Style and sound quality are usually mutually exclusive in the realm of cheap earphones, but not with the Sony MDR-570LP Headphones ($28-$35). Available in orange, green, or black, they sport a distinct round ear cup and seductively slim bands, as well as urethane cushions for comfort and 30mm drivers to provide ample sound even in noisy environments like buses, trains, and the inside of your local coffee shop.
Ever have the need to share the audio coming from your headphone port? This little Robot Headphone Splitter ($14) is here to help. With eyes made out of headphone ports and a plug for a neck, this robotic helper reattaches with his keychain-grabbing body when not in use, so he's always nearby when you need him.
If you like listening to tunes while you run, train, or play, you've probably had your 'buds fall out of your ears at least once or twice. Yurbuds Ironman Earphones ($50) are designed to eliminate this problem by using ultra-soft, medical-grade silicone tips that provide a snug fit, while other features like neodymium drivers and a water resistant design provide superior sound and toughness. Included in the package are a red Ironman nylon carrying case and some Ironman trading cards. Time to bust out that Beckett.
For those who wear headphones in more extreme environments than in a lounger next to their hi-fi, durability often trumps sound quality. These Philips O'Neill Stretch Headphones ($70) aim to offer both, featuring an impact- and crack-resistant stretchy headband, tangle-free cabling that separates from the headphones to prevent breakage, soft ear cushions for all-day comfort, and dynamic 40mm drivers for great sound.
Add a bit of style to your personal music routine with Nixon Socket Headphones ($30). While their 13.5mm dynamic drivers aren't going to blow anyone away, they'll likely sound better than a pair of stock 'buds, and feature moldable memory wire near the housing for wrapping around your ear and ensuring a secure fit, sweat-resistant rubber ear tips, and custom molded travel case — although odds are if you're traveling, you'll probably already be wearing them.
Have a hankering for some high-end headphone action? Grab a Schiit Lyr Headphone Amp ($450) to power your favorite set of cans. Featuring a a new Dynamically Adaptive output stage providing up to 6 watts into 32 ohms, the Lyr can handle virtually any headphone, while the user-replaceable JJ ECC88 tubes let you customize the sound to your preferences. No bullschiit.
Whether you're expecting to get an iGift or already grabbed one for yourself, you'd be wise to ditch the stock white earbuds for something more substantial. Like these Nocs NS800 Stainless Earphones ($200). Designed in Stockholm, these tiny 'buds feature a dual micro armature with a separate tweeter and woofer for increased range and fidelity, a stainless steel housing with noise isolating silicone sleeves, Kevlar reinforced cables, and an in-line three button remote and mic to let you take control of both music playback and telephone calls without reaching in your pocket.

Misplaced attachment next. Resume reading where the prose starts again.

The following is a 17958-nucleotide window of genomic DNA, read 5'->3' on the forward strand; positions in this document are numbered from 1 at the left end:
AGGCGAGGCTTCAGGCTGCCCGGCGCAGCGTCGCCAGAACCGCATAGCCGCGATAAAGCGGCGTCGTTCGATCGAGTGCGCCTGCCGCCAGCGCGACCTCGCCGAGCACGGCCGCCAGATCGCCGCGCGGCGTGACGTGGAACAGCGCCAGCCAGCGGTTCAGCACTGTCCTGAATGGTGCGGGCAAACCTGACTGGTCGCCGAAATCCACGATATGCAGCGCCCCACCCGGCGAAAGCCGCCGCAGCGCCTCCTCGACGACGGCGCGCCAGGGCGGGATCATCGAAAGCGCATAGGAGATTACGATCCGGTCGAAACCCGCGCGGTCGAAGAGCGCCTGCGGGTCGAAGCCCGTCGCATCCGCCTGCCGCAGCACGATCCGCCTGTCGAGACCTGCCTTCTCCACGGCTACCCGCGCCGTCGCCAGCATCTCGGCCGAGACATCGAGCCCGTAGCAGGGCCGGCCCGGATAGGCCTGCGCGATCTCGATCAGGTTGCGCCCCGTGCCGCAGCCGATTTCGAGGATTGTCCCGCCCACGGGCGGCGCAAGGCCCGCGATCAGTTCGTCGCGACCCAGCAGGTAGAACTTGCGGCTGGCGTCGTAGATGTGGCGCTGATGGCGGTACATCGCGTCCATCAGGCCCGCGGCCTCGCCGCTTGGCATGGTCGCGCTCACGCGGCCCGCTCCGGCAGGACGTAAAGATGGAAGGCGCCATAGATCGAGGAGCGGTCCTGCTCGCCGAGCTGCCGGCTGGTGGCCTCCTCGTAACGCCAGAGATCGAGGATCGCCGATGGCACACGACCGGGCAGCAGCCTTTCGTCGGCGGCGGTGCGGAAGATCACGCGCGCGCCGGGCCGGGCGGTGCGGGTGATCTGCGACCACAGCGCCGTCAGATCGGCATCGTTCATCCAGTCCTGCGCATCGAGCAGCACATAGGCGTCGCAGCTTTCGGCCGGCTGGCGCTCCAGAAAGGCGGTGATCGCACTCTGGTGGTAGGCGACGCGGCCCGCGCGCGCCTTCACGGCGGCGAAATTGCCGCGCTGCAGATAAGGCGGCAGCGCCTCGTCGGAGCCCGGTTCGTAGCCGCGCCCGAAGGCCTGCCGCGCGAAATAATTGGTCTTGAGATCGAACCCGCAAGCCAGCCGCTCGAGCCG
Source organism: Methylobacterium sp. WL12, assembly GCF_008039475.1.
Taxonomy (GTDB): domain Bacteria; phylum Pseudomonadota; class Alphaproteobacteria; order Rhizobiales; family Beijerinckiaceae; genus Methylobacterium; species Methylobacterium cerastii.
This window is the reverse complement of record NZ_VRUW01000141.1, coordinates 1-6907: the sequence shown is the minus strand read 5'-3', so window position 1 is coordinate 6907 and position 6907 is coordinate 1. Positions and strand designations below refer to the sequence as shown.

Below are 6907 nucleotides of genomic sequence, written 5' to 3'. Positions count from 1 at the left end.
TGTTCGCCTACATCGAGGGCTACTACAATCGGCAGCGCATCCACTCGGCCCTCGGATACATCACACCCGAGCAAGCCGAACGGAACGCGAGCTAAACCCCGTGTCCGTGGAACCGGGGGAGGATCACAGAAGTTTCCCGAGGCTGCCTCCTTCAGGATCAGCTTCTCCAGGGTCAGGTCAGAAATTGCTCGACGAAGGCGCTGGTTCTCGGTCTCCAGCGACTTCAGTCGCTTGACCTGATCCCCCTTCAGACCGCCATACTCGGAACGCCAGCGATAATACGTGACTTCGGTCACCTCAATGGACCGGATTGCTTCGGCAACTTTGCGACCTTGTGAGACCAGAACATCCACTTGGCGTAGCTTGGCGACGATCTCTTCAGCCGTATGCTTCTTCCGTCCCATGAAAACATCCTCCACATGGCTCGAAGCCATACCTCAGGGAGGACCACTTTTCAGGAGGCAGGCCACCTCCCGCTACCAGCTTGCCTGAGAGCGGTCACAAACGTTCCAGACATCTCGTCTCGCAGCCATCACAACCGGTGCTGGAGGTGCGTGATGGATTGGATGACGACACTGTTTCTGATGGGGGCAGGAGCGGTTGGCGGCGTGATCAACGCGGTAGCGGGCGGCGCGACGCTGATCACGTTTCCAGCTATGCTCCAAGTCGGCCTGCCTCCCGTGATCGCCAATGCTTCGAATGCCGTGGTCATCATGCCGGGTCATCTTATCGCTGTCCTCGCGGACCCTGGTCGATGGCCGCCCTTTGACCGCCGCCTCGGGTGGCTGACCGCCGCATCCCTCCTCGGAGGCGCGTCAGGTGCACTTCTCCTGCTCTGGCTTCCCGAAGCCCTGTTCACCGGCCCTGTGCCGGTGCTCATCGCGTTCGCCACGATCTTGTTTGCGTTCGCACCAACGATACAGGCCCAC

Serious about your music? Then grab yourself a pair of equally serious cans, like the Grado RS1i Reference Series Headphones ($700). These high-end personal speakers features handcrafted Mahogany earpieces, upgraded dynamic transducers and a new 8 conductor cable design that offers more lively sound than the RS1, an open-backed cup configuration, and an astronomical price.
Having been spotted on countless stages and in myriad music videos, Marshall's iconic script logo has decided it wants some new real estate: your ears. These Marshall Major Headphones ($100) promise to offer up all the clean, heavy sound of the company's amps and speaker cabinets in a much smaller, over-the-ear headphone thanks to 15.4mm moving coil drivers, cushy black pads, a collapsable design, amp-matching cups, and a MP3 player-friendly 3.5mm plug. [Thanks, Justin & Pat]
If you've been searching for ridiculously overpriced headphones to match that $19,000 turntable you bought a while back, search no more. The Ultrasone Edition 10 Headphones ($2,750) come with eye-popping looks and sound to match their price, featuring open-back ear cups with galvanic Ruthenium plating and a Zebrano wood inlay, Ethiopian sheepskin leather ear cup pads, Titanium-plated 40mm drivers, silver-plated OFC 99.99% pure copper wires with Kevlar casing, S-Logic Pus technology, and a bunch of other high-end nonsense no one will ever notice because your ears will look like zebra. [via]
Sure, Beats are stylish, but if you're serious about sound, you'd be way better off with a pair of AKG by Harman K 701 Headphones ($450). These high-end, reference-quality cans feature a patented two-layer Varimotion diaphragm, a high-performance Neodym Magnet System, an oxygen-free high-performance cable, a 6.3mm professional jack plug — which means adapters for all you portable listeners out there — true bi-wiring, 3D-form comfort ear pads, and a white retro design that will turn nearly as many heads as physically strapping Dr. Dre to your noggin.
Getting ready to record or mix your own masterpiece? Make certain it sounds the way you want with Ultimate Ears In-Ear Reference Monitors ($1,000). Developed in collaboration with Capitol Studios, these insane in-ear cans feature three balanced armature speakers in each earpiece, which are enhanced by passive crossovers and up to -32 dB of noise isolation to deliver the most crisp, clear sound possible. They won't make your playing any better, but maybe they can help you hide those weird-sounding chords.